DETECTION OF INFLUENZA VIRUSES AMONG HOSPITALIZED CASES SUFFERING FROM SEVERE ACUTE RESPIRATORY ILLNESS (SARI) IN SANA’A CITY, YEMEN
Objective: Influenza is a major cause of morbidity and mortality around the world. So national influenza surveillance have been important for understanding the epidemiology of influenza over time. The aims of this study were to determine the prevalence rate of influenza viruses among hospitalized patients with severe acute respiratory illness (SARI), identify circulating types and subtypes of influenza viruses among them, and determine the risk factors associated with SARI.
Methods: A total of 320 hospitalized patients suffering from SARI at Al Joumhouri University hospital in Sana’a city were enrolled; and their age was ranged from < 1 year to ≥ 56 years. Both nasopharyngeal and oro-pharyngeal swabs were collected from each patient and tested by using rRT-PCR technique for the detection of influenza A, influenza B and subtypes of influenza A viruses (A/H1N1 (2009) and A/H3N2).
Results: The crude prevalent rate of influenza viruses among SARI patients was 10.9%; the female rate was 12.4%, and the male rate was 9.9%.. The rate of Flu A in the total SARI cases was 5.9% and for Flu B was 5%. In addition 3.8% of SARI patients were suffering from influenza A/H3N2, 2.2% from influenza A/H1N1(2009) infections; and the mortality rate for influenza infections was 17.1%. Also, a high mortality rate was occurred in influenza infections in age groups 36-45 years and 6-15 years. Also, there was a significant association between flu infection; and 46-55 years group (OR=2.8), Winter time (OR=17.5), cardiac diseases (OR=9.1), and diabetic mellitus (OR=3.7).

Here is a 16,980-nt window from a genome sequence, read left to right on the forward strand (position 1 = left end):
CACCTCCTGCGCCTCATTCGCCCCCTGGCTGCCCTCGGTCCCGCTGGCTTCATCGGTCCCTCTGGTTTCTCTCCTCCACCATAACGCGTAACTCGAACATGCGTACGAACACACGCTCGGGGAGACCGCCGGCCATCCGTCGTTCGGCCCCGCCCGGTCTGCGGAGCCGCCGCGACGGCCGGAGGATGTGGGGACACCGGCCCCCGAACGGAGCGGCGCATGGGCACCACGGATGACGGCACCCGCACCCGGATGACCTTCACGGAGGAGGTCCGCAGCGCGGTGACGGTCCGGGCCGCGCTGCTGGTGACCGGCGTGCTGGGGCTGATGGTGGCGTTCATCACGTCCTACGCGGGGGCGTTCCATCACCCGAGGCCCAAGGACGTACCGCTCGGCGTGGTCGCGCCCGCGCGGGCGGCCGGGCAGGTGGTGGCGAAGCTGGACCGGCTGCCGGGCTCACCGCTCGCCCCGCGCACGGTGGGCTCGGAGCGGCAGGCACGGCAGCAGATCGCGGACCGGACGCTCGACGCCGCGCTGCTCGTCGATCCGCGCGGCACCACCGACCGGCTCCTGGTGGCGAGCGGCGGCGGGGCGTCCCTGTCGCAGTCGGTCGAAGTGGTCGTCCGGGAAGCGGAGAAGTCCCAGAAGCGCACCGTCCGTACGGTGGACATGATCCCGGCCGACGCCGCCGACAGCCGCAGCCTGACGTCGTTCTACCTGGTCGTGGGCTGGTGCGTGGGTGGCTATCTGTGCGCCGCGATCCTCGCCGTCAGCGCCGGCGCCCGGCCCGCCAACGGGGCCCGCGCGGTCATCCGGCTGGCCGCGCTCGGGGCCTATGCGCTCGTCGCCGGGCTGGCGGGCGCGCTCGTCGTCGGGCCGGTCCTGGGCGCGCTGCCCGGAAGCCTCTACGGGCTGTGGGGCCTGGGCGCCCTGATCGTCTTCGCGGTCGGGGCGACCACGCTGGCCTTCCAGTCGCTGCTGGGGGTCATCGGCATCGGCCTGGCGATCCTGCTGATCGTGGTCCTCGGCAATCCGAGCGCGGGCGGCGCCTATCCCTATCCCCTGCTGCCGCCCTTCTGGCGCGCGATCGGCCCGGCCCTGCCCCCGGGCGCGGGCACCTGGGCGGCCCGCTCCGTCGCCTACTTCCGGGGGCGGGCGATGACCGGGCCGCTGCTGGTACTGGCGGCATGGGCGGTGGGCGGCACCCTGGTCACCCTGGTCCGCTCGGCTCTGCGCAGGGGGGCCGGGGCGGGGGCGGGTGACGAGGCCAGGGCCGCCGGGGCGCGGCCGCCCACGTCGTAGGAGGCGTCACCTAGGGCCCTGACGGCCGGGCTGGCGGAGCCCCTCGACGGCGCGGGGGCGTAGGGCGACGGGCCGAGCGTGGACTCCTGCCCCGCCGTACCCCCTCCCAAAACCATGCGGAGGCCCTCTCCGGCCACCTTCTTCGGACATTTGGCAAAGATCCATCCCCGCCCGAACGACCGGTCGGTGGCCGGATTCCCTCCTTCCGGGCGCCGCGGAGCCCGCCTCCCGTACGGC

Conclusion: In conclusion: both influenza A and B were represented as a causative agents of SARI, and Influenza A/H3N2 was present subtype followed by A/H1N1(2009). The frequency of influenza viruses ascertain among SARI patients in Yemen highlights the need for health authorities to develop strategies to reduce morbidity among at-risk population in the course of vaccine recommendation.
Peer Review History:
Received 20 July 2019; Revised 3 August; Accepted 8 September, Available online 15 September 2019
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Average Peer review marks at initial stage: 7.5/10
Average Peer review marks at publication stage: 9.5/10
Name: Dr. Nada Farrag
Affiliation: Misr International University, Egypt
Comments of reviewer(s):